Take the 2-minute tour ×
Stack Overflow is a question and answer site for professional and enthusiast programmers. It's 100% free.

We use Scrum. We are experiencing problems during sprints when we find the user stories are not sufficiently granular to capture the effort required to complete the sprint.

In particular, we find that we are supplied with UI wireframes that contain much more complexity than the original stories would have implied (e.g. functionality duplicated for usability reasons). This leads to the burndown chart looking like everything is completed on the final day of the sprint.

We spend the Monday at the start of each 2-week sprint going over the stories as created by the project team, during which time we typically refine the stories a little and break them down into tasks, estimating the hours for each to create the burndown chart. During this day it doesn't feel like we have time to meaningfully improve the quality of the stories.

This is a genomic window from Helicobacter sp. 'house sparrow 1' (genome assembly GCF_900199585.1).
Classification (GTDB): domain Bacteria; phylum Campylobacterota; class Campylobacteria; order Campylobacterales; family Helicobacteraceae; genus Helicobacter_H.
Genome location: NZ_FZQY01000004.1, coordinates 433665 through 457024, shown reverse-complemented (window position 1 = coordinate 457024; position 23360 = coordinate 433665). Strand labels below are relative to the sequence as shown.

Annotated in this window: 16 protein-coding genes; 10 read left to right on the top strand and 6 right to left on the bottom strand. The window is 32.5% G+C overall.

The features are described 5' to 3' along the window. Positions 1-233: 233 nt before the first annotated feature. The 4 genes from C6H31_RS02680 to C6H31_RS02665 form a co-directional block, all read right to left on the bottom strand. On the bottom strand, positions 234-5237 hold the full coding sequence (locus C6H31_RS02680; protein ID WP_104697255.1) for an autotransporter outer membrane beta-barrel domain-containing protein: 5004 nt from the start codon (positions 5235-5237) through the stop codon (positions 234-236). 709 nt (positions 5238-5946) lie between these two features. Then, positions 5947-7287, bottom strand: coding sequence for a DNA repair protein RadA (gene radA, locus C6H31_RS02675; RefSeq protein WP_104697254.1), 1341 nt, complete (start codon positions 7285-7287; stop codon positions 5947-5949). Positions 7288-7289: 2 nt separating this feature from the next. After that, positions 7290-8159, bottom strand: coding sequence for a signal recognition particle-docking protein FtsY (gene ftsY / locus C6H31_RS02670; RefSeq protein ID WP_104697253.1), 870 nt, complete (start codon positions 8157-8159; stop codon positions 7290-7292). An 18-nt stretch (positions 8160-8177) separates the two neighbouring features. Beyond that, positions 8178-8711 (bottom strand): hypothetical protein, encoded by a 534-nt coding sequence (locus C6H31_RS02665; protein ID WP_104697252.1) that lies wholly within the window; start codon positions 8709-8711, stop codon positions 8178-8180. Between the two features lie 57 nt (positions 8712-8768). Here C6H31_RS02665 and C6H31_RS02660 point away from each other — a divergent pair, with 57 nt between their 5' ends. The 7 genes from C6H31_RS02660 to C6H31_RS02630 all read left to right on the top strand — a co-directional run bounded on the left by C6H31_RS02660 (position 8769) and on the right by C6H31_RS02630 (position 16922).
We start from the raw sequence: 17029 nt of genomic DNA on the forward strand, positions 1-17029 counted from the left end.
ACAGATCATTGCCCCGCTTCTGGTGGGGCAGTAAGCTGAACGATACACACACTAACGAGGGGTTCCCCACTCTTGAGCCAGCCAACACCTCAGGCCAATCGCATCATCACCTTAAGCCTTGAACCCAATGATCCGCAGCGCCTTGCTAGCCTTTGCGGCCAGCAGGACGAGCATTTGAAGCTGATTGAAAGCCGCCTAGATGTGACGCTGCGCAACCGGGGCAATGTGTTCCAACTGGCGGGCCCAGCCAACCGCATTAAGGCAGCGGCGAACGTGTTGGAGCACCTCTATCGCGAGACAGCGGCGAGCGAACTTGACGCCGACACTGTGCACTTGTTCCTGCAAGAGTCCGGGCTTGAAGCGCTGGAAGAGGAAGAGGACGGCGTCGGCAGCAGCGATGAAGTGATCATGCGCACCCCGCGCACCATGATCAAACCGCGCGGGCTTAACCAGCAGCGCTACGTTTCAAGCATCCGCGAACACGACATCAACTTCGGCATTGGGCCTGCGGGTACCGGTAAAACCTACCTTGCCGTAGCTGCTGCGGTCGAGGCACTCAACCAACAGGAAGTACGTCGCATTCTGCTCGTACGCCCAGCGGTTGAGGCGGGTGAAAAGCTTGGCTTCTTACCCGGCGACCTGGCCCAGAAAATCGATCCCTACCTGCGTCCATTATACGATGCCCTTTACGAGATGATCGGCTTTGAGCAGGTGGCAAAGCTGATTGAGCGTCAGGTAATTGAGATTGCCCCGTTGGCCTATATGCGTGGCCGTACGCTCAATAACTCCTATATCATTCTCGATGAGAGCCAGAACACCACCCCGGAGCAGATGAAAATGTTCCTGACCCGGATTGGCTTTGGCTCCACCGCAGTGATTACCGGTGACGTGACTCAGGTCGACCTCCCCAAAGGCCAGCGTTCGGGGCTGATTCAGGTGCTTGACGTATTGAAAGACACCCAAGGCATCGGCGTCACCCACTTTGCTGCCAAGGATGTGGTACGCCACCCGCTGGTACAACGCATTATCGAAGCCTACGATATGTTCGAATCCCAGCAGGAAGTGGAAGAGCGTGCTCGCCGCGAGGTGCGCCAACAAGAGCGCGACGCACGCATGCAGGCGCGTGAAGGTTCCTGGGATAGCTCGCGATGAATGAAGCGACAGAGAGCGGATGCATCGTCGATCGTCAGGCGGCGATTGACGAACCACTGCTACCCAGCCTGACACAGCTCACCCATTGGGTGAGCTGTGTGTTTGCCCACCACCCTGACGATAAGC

How best to break the cycle of incomplete / insufficient stories for our sprints?

Is this a failure of the project team to nail down the stories sufficiently at the outset, or should we (i.e. the dev team) take some of the responsibility?

share|improve this question

6 Answers 6

up vote 5 down vote accepted

So are you saying that:

  1. Customers/users talk to project team
  2. Project team writes stories and creates wireframes
  3. Development team breaks down stories into tasks and estimates

Is there a possibility of the development team actually talking to the customers/users? User stories are sometimes seen as a way to kick off a conversation, as opposed to requirement documents/specifications.